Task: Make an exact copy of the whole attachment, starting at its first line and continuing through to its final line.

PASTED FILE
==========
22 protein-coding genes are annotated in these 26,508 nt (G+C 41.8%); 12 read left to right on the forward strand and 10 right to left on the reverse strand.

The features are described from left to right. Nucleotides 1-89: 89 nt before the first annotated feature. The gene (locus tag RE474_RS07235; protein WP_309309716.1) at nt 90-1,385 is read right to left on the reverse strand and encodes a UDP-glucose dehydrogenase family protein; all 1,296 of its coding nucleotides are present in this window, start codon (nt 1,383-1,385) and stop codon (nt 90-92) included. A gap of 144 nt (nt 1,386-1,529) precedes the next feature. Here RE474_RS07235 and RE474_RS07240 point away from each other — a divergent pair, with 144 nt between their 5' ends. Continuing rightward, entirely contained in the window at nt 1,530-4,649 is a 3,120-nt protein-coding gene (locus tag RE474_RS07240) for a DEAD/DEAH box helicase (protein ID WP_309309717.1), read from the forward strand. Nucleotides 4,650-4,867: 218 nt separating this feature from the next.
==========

22 protein-coding genes are annotated in these 26,508 nt (G+C 41.8%); 12 read left to right on the forward strand and 10 right to left on the reverse strand.

The features are described from left to right. Nucleotides 1-89: 89 nt before the first annotated feature. The gene (locus tag RE474_RS07235; protein WP_309309716.1) at nt 90-1,385 is read right to left on the reverse strand and encodes a UDP-glucose dehydrogenase family protein; all 1,296 of its coding nucleotides are present in this window, start codon (nt 1,383-1,385) and stop codon (nt 90-92) included. A gap of 144 nt (nt 1,386-1,529) precedes the next feature. Here RE474_RS07235 and RE474_RS07240 point away from each other — a divergent pair, with 144 nt between their 5' ends. Continuing rightward, entirely contained in the window at nt 1,530-4,649 is a 3,120-nt protein-coding gene (locus tag RE474_RS07240) for a DEAD/DEAH box helicase (protein ID WP_309309717.1), read from the forward strand. Nucleotides 4,650-4,867: 218 nt separating this feature from the next.